When the neutral to six shift is complete, the 5-6 detent mechanism will assume the position shown in FIG. 4B. During a neutral to five shift, the ball 142 will be positioned in the notch 144C. Also during this shift sequence, the plug 136 will remain in the notch 134, such that only the lighter detent load is imposed.
The shift actuator assembly 106 also includes a neutral centering spring 150 which urges the rod 88 to the 3-4 neutral position at the gate 112 shown in FIG. 5. During a 5-6 or a 6-5 shift, the spring 150 imposes a 3-4 neutral force on the rod 88. This would require an operator input force to maintain the rod 88 in the 5-6 neutral slot when the gate 112 in the shift fork 80 is attained. To alleviate this force, a 5-6 detent structure 152 is provided. The detent structure 152 is comprised of a bullet or plug 154 slidably disposed in a bore 156 formed in a housing 158 of the shift actuator 106, a spring 160 and a notch 162. The spring 160 urges the bullet 154 into abutment with the rod 88.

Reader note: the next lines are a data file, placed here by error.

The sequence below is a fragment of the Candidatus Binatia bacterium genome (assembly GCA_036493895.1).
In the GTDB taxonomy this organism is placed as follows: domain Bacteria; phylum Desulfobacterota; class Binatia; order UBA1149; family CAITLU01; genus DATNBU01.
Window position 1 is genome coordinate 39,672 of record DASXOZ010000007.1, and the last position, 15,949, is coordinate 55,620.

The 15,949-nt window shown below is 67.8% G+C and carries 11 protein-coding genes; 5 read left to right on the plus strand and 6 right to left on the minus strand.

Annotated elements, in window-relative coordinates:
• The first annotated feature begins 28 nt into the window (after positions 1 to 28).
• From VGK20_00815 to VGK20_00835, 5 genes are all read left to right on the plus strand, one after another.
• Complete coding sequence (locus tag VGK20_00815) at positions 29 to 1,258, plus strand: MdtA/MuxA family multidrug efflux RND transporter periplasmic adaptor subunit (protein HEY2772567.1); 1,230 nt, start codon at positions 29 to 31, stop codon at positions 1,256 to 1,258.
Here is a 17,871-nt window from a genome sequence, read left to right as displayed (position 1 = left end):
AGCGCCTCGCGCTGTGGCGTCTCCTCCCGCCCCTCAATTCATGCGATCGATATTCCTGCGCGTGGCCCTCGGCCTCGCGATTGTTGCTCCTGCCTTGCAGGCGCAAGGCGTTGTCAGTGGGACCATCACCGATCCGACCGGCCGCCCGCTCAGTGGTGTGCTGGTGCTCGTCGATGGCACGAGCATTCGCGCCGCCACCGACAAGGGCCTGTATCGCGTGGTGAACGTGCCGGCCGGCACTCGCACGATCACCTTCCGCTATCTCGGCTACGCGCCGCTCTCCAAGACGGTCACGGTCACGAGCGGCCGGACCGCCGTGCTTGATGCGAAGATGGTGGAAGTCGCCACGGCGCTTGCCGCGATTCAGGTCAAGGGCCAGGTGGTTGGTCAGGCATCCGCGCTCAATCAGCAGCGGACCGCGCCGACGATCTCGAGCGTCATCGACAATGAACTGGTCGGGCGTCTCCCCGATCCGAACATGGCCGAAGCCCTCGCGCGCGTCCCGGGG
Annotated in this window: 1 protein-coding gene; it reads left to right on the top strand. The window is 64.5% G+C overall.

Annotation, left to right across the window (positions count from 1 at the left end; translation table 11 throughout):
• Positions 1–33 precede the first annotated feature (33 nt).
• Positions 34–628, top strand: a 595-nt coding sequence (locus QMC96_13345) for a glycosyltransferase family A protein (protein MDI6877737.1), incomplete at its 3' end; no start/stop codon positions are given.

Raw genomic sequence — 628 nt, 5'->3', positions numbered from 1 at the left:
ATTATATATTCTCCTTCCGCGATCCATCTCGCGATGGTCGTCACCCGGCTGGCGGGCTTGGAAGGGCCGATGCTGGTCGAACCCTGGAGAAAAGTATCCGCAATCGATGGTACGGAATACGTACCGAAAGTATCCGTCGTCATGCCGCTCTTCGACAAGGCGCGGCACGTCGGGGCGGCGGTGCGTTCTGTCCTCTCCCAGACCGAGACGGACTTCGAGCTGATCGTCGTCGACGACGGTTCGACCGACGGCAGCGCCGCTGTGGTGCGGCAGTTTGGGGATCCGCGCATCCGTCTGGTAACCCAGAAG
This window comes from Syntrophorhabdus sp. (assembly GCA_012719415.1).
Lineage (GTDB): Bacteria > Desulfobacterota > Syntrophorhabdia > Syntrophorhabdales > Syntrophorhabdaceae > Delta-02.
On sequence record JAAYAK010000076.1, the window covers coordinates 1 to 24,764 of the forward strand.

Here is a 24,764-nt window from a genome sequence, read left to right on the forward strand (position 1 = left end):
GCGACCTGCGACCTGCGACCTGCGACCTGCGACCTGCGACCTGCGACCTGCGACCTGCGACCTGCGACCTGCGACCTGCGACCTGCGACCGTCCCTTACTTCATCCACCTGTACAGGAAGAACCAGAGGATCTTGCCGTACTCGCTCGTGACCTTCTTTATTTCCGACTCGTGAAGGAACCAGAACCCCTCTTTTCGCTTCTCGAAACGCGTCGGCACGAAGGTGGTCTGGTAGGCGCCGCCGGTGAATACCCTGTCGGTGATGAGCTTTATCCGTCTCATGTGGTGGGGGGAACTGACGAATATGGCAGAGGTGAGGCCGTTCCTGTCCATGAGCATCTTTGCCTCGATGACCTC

In the 3-4 neutral position shown in FIG. 5, the bullet abuts the outer diametral surface of rod 88. However in the 5-6 position, the bullet 154 engages the notch 162, as seen in FIG. 5A, and significantly reduces the centering effect of spring 150. Thus, during a 5-6 or 6-5 shift sequence, the operator does not need to overcome the full force of spring 150 as the paddle 90 passes through the 5-6 neutral position.
When the operator desires to complete a downshift from fifth or from sixth beyond fifth, only slight pressure on the manual shift lever, not shown, will overcome the 5-6 detent. This will inhibit unintentional downshifts during a 6-5 or 5-6 shift sequence.
Obviously, the present invention incorporates into a six speed countershaft transmission a five-six detent structure that reduces or eliminates the five neutral centering force generally associated with five speed or six speed manually shifted transmissions.